Imagine that you’re navigating to your bank’s website. If it’s an HTTPS connection, your browser authenticates the website, thus preventing an attacker from impersonating your bank and stealing your login credentials. Also, when transferring money using your bank’s website, this prevents an attacker from changing the destination account number while your request is in transit.

One of the big advantages of HTTPS is that it lets the browser check that it has opened the correct website and hasn’t been redirected to a malicious site.

 

Mixed content is confusing.

 

If a web page is using HTTPS, then all its resources should be pulled in via HTTPS as well. You’re somehow viewing a web page that’s both secure and not secure. It is like you bought a very good bicycle lock but you’re not using it every single time, just randomly, and at the end of the day you are surprised to see that your bike was stolen.

 

Let’s say that you’re on a secure web page and you stay assured that everything is OK as the webpage is on HTTPS. Yet, if that page has some  insecure images (or other HTTP resources) and let’s say you’re on a public Wi-Fi network, you can get into lots of problems, from getting your keystrokes monitored to tracking cookies.

 

Mixed content weakens HTTPS.

 

You might have heard before about the man-in-the-middle attack (MITM). In computer security, a man-in-the-middle attack is a type of attack where the attacker secretly relays and possibly alters the communications between two parties who believe they are directly communicating with each other. One example is when the attacker makes independent connections with the victims and relays messages between them to make them believe they are talking directly to each other over a private connection, when in fact the entire conversation is controlled by the attacker. It’s like eavesdropping, just that the stakes are much higher than the latest gossip from the office.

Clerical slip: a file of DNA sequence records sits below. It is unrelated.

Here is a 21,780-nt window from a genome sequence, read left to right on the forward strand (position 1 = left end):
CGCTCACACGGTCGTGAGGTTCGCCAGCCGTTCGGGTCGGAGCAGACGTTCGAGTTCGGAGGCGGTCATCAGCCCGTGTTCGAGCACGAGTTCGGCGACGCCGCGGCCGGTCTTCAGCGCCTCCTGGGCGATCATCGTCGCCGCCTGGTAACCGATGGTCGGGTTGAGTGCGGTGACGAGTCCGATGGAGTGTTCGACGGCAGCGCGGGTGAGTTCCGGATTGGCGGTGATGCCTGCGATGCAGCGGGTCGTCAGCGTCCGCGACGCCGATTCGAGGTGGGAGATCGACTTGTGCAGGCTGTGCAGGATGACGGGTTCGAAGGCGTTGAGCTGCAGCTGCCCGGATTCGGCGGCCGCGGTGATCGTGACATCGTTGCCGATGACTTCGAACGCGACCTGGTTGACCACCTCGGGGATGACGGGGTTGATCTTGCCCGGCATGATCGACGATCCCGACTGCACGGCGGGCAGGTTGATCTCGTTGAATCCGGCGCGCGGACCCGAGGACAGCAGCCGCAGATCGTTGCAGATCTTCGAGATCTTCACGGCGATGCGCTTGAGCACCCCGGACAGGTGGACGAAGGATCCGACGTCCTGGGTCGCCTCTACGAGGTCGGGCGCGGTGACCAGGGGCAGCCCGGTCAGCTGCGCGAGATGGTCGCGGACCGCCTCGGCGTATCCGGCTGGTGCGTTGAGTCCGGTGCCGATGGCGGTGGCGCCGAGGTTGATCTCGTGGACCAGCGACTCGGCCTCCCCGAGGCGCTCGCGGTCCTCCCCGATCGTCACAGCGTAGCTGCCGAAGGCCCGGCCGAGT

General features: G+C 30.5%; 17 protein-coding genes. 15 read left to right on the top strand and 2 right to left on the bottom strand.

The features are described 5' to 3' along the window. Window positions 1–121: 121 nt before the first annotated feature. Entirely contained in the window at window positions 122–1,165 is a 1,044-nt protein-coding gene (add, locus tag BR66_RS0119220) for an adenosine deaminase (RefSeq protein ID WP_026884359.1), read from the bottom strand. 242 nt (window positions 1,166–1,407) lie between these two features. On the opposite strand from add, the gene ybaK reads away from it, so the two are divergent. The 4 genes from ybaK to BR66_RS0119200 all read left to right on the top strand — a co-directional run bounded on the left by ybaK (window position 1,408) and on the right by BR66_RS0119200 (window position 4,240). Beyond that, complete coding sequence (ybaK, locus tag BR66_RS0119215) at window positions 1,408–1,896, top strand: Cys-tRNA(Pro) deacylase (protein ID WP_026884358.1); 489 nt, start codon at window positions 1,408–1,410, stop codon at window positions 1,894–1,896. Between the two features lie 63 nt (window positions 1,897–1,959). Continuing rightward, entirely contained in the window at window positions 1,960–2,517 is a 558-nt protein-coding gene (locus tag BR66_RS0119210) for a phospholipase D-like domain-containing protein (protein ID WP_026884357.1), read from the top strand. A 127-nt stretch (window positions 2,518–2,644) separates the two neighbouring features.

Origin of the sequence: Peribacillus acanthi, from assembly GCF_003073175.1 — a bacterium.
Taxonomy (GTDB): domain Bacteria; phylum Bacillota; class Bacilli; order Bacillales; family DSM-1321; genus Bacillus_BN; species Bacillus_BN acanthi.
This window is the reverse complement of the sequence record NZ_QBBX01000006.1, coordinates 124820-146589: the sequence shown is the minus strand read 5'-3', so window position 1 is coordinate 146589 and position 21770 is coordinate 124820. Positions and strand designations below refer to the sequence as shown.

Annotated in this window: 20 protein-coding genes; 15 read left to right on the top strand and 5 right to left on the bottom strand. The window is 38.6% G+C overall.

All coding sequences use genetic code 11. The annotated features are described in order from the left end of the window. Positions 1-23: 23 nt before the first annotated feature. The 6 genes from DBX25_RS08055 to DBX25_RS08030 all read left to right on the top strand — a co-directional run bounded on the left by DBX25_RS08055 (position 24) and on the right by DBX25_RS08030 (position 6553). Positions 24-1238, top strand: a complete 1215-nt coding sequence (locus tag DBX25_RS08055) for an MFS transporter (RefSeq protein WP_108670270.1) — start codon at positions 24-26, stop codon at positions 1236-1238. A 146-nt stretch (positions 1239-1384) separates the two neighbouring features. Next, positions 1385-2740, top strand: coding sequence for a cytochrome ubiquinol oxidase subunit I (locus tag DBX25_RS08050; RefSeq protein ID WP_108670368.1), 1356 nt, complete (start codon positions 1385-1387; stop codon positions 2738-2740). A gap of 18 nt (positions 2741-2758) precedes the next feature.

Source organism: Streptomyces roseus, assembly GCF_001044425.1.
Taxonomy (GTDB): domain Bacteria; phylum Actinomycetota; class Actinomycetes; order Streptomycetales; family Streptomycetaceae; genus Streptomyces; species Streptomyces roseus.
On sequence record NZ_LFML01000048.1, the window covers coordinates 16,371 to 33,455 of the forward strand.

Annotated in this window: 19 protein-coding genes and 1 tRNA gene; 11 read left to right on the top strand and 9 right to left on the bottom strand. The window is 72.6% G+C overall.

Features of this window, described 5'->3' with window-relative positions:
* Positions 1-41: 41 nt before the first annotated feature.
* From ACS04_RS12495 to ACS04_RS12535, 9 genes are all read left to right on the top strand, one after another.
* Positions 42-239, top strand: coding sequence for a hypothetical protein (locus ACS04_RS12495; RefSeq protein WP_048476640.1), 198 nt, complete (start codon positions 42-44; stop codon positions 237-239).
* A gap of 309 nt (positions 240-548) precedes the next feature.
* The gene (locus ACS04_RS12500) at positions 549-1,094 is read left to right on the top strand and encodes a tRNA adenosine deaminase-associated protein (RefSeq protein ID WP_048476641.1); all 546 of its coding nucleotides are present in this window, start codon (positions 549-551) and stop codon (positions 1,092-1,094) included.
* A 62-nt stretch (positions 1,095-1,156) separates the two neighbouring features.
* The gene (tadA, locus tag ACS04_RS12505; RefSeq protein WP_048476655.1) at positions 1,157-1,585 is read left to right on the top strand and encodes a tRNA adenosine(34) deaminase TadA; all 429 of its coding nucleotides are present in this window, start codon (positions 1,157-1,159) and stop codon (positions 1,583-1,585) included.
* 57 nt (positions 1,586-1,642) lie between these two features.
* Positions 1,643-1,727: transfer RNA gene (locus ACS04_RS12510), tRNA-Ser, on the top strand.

Therefore, requesting subresources using the insecure HTTP protocol weakens the security of the entire page, as these requests are vulnerable to man-in-the-middle attacks.

Running your site over HTTPS is not an option; it is a must. Not only is it more secure (everything is encrypted), but it also builds trust, is an SEO ranking factor, and provides more accurate referral data. Not to mention that the most important web browsers are blocking pages that are not considered secure.

These are just some of the many reasons why Google decided to block mixed content.  This new update will break a big number of website and many, many businesses will lose big time.

Yet, there is hope: you can quickly detect if you have mixed content and you can also fix it. Keep on reading to find out how can you still make your site accessible to your users.

 

How to Detect Mixed Content

 

The easiest possible way to see whether you have any mixed content error on your site is to run a Site Audit. It is the easiest, safest and stress-free option you could take and it doesn’t imply any programming skills or developer guides to fix mixed content warnings. I mean, you find out if you have mixed content (+ many other issues ) on your site, with just a few clicks.